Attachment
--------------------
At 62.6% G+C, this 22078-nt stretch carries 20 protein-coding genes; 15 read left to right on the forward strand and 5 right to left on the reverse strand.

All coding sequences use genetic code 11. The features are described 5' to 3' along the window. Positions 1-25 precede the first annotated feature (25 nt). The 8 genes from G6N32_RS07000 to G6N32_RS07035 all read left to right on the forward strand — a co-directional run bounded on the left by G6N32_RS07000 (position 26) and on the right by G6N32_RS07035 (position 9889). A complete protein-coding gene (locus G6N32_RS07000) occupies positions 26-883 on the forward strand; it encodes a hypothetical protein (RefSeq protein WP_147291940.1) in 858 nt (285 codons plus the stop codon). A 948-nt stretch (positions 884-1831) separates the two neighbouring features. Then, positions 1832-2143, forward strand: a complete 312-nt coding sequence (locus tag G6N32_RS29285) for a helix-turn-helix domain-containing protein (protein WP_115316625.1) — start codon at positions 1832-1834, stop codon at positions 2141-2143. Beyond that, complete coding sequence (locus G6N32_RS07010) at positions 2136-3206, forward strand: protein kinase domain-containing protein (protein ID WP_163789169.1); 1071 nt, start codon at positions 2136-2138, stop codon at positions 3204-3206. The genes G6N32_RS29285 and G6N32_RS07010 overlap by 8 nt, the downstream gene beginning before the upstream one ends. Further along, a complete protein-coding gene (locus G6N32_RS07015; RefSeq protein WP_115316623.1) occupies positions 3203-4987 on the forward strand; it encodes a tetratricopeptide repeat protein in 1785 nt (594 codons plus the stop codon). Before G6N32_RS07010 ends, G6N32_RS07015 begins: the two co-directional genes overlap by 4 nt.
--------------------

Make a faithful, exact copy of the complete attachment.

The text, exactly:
At 62.6% G+C, this 22078-nt stretch carries 20 protein-coding genes; 15 read left to right on the forward strand and 5 right to left on the reverse strand.

All coding sequences use genetic code 11. The features are described 5' to 3' along the window. Positions 1-25 precede the first annotated feature (25 nt). The 8 genes from G6N32_RS07000 to G6N32_RS07035 all read left to right on the forward strand — a co-directional run bounded on the left by G6N32_RS07000 (position 26) and on the right by G6N32_RS07035 (position 9889). A complete protein-coding gene (locus G6N32_RS07000) occupies positions 26-883 on the forward strand; it encodes a hypothetical protein (RefSeq protein WP_147291940.1) in 858 nt (285 codons plus the stop codon). A 948-nt stretch (positions 884-1831) separates the two neighbouring features. Then, positions 1832-2143, forward strand: a complete 312-nt coding sequence (locus tag G6N32_RS29285) for a helix-turn-helix domain-containing protein (protein WP_115316625.1) — start codon at positions 1832-1834, stop codon at positions 2141-2143. Beyond that, complete coding sequence (locus G6N32_RS07010) at positions 2136-3206, forward strand: protein kinase domain-containing protein (protein ID WP_163789169.1); 1071 nt, start codon at positions 2136-2138, stop codon at positions 3204-3206. The genes G6N32_RS29285 and G6N32_RS07010 overlap by 8 nt, the downstream gene beginning before the upstream one ends. Further along, a complete protein-coding gene (locus G6N32_RS07015; RefSeq protein WP_115316623.1) occupies positions 3203-4987 on the forward strand; it encodes a tetratricopeptide repeat protein in 1785 nt (594 codons plus the stop codon). Before G6N32_RS07010 ends, G6N32_RS07015 begins: the two co-directional genes overlap by 4 nt.